Much like other states, South Carolina treats drunk driving seriously. Thus, when a law enforcement officer suspects that a driver is under the influence of alcohol, he or she will perform a traffic stop. This can be an overwhelming experience, as no one expects to go through the embarrassment of a field sobriety test on the side of the road. However, this is the process officers use to determine if there is probable cause to administer a blood alcohol concentration test. Errors can be made during this step, though, and officers may place a driver under arrest even when there are holes in the case.
You are driving along the roadway at night, and suddenly you see vehicles stopping ahead of you. The road up ahead is blocked off, meaning vehicles had to stop and speak with law enforcement at the blockade. When you reach officers, they ask you if you have been drinking. Officers decide to conduct a field sobriety test followed by a breath test. The results of these tests cause you to be arrested for drunk driving. This scenario, although emotional and overwhelming, occurs throughout South Carolina and other states across the nation.
No matter where you are leaving from or headed to, it is never a comfortable feeling getting pulled over by law enforcement. Motorists in South Carolina and elsewhere often fear the worst when they get pulled over. Even if it is not apparent why a police officer pulled you over, it is possible that an officer might suspect more than just the traffic offense that caused the traffic stop. If a driver is suspected of driving under the influence of alcohol, this could mean a DUI charge and serious penalties.
During the holiday months in the fall and winter, individuals in South Carolina and elsewhere note the increase in traffic on the roadways. Motorists are likely traveling to visit family, go to a holiday gathering or even attend a party. While these are common acts during this time of year, it is also a time where many consume alcoholic beverages. Although have one or two will likely not put a driver over the limit, driver with alcohol in your system can have its risks. This could mean an automobile collision or even a traffic stop by a police officer that suspects you are intoxicated.
We all panic when we see police cruiser lights going off behind us while we travel on the roadways. A traffic stop might seem minimal when it comes to criminal charges; however, a simple traffic stop could easily take a turn, causing motorists in South Carolina and elsewhere facing more serious charges. If a police officer suspects that a driver is under the influence of alcohol, this could result in a drunk driving charge.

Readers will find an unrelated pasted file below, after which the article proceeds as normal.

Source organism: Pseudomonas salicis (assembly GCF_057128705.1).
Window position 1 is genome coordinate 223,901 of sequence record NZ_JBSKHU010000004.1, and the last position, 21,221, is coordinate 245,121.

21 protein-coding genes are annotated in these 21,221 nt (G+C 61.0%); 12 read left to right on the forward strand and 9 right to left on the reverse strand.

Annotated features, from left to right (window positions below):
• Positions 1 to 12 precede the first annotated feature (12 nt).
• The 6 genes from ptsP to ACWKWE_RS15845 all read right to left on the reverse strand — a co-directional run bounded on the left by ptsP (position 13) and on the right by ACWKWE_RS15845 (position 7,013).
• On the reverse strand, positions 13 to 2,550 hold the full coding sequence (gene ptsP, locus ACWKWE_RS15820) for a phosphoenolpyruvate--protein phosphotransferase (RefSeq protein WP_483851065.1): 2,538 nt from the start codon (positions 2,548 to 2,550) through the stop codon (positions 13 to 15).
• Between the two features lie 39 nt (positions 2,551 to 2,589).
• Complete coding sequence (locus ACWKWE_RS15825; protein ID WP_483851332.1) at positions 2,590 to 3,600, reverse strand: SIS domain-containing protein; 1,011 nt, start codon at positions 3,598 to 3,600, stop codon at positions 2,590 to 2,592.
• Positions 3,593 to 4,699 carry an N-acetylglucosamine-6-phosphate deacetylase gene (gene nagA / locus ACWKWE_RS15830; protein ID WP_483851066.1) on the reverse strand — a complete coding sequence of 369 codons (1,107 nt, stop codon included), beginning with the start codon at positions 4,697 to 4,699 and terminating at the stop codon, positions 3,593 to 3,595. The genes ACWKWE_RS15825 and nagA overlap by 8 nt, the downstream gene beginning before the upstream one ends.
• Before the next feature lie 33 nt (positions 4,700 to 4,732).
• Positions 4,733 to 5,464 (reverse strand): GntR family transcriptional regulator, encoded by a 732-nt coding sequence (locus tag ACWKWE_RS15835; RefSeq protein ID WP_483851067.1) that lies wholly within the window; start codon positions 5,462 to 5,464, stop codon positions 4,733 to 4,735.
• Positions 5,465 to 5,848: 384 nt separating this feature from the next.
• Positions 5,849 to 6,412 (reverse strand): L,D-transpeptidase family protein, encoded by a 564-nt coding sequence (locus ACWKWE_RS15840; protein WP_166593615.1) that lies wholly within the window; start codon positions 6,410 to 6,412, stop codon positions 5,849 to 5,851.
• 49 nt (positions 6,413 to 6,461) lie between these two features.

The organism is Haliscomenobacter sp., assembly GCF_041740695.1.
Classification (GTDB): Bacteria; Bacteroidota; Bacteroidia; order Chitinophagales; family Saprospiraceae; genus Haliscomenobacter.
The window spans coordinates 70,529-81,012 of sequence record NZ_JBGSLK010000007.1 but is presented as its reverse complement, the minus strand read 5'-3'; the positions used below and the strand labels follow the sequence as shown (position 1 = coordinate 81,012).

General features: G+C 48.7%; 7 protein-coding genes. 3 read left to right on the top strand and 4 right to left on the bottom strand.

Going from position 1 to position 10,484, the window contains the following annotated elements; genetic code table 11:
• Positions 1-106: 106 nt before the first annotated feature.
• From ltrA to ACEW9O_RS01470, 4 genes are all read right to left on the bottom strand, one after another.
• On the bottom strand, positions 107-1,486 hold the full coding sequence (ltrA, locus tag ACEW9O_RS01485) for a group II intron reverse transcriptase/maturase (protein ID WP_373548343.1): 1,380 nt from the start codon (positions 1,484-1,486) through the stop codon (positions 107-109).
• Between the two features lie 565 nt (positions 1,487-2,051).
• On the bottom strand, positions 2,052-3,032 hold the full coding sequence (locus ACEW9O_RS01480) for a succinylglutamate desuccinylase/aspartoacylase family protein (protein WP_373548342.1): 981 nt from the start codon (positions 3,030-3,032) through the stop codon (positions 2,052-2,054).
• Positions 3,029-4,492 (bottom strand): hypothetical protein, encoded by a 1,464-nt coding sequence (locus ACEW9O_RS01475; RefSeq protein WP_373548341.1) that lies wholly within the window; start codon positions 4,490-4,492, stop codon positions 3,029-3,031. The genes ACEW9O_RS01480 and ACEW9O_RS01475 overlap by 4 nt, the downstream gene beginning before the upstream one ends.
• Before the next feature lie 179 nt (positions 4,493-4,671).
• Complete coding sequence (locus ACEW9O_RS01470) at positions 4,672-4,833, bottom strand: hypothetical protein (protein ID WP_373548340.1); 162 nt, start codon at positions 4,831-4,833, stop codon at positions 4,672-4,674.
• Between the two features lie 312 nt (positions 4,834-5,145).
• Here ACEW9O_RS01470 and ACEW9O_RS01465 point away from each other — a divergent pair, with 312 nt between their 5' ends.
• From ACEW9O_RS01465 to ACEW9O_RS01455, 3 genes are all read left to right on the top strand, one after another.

A previous post on this blog reminded both the residents of and visitors to Pawleys Island, South Carolina, that blowing over a .08 on a breath test is not an automatic win for the prosecution.
Many people who live on Pawleys Island, South Carolina, or who come here to visit will probably want to have a few drinks from time to time while they are out enjoying the beaches and temperate weather.
Anyone who operates a motor vehicle could be subject to a traffic stop. While many of these stops stem from minor traffic offenses such as speeding, going through a stop sign or failing to yield, others could occur for more serious offenses. A drunk driving charge is one to not take lightly. It has the ability to generate serious penalties, impact a person's ability to operate a motor vehicle and even tarnish a person's personal and professional reputation. Thus, it is important for those accused of a drunk driving charge to understand their situation and what defense options they might have.
When motorists in South Carolina are stopped for a suspected drunk driving, this can be an overwhelming experience. Even if a driver knows that they are not intoxicated and are surely not over the limit, this might not be what a police officer believes or observes if a field sobriety test is conducted. When a driver submits to this testing, they are also agreeing to evidence being collected against them. Even though the state views this information as evidence that could indicate a reasonable suspicion, motorists should note that this information is not always properly collected or reliable.
Although drinking and driving is a known danger, it is still a problem on the roadways in South Carolina and elsewhere. Because authorities seek to crack down on this violation and danger on the roadways, serious penalties were implemented for offenders. However, in order for a driver to be charged with a DUI, probable cause and evidence that asserts reasonable suspicion must be collected. In matters where a suspected drunk driver causes an accident, authorities still need to go through the process to prove that alcohol was a factor in an accident.